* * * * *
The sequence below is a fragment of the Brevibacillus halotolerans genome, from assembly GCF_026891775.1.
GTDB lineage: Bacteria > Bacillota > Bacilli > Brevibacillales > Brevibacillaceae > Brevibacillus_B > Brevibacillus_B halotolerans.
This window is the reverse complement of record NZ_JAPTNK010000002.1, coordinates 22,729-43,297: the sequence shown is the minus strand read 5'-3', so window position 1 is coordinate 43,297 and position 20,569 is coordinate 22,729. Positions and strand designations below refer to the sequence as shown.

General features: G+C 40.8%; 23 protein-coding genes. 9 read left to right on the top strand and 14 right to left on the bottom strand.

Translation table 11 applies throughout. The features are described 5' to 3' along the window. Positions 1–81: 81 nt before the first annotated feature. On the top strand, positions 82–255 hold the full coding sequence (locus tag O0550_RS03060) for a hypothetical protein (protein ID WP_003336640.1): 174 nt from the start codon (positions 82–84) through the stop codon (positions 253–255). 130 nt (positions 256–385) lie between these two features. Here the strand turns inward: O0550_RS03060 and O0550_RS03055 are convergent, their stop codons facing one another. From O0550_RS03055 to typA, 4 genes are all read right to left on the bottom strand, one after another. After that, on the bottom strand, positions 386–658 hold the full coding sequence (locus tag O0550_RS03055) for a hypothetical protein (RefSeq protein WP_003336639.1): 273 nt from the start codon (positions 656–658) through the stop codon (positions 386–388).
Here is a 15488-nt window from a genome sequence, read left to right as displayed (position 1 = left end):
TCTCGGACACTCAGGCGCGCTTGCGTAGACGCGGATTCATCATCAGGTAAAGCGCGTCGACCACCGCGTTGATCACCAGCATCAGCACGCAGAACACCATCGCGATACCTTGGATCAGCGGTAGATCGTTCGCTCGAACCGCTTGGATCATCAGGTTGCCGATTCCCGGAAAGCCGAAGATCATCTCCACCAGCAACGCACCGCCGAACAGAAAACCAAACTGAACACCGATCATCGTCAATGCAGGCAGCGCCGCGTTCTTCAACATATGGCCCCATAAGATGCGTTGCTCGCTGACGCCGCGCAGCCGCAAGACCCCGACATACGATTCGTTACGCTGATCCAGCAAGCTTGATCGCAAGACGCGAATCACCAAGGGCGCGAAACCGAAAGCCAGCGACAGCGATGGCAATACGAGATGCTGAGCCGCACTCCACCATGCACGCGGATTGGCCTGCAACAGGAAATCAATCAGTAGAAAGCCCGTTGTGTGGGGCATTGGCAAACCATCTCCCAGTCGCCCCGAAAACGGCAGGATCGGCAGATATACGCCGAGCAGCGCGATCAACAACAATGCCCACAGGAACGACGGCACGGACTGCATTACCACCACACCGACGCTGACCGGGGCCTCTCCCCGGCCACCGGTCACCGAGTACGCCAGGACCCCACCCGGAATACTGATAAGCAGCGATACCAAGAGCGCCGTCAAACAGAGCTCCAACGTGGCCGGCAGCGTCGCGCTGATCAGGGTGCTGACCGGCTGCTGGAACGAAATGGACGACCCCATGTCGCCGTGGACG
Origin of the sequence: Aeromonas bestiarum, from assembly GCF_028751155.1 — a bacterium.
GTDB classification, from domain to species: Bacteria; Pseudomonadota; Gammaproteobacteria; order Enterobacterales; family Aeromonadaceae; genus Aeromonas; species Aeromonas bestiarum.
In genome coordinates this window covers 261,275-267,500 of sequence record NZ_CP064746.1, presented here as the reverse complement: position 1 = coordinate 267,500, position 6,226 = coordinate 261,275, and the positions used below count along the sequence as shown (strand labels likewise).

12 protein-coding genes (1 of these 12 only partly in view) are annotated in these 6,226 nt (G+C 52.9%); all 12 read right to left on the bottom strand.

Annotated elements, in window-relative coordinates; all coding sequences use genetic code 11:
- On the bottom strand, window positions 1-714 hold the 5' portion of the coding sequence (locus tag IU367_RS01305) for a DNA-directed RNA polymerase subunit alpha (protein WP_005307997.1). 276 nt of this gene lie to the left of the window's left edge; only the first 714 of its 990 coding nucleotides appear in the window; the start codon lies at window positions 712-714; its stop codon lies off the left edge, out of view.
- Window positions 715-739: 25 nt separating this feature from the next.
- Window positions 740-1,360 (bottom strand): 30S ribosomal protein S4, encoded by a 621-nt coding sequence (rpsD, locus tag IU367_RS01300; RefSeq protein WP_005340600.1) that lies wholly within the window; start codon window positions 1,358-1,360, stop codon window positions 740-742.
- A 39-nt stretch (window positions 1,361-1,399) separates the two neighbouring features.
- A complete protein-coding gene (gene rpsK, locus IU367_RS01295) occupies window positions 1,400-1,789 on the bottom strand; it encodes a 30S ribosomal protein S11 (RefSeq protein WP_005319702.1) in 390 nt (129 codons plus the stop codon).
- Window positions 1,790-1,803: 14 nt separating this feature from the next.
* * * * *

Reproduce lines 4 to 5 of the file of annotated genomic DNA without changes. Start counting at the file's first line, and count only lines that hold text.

General features: G+C 40.8%; 23 protein-coding genes. 9 read left to right on the top strand and 14 right to left on the bottom strand.

Translation table 11 applies throughout. The features are described 5' to 3' along the window. Positions 1–81: 81 nt before the first annotated feature. On the top strand, positions 82–255 hold the full coding sequence (locus tag O0550_RS03060) for a hypothetical protein (protein ID WP_003336640.1): 174 nt from the start codon (positions 82–84) through the stop codon (positions 253–255). 130 nt (positions 256–385) lie between these two features. Here the strand turns inward: O0550_RS03060 and O0550_RS03055 are convergent, their stop codons facing one another. From O0550_RS03055 to typA, 4 genes are all read right to left on the bottom strand, one after another. After that, on the bottom strand, positions 386–658 hold the full coding sequence (locus tag O0550_RS03055) for a hypothetical protein (RefSeq protein WP_003336639.1): 273 nt from the start codon (positions 656–658) through the stop codon (positions 386–388).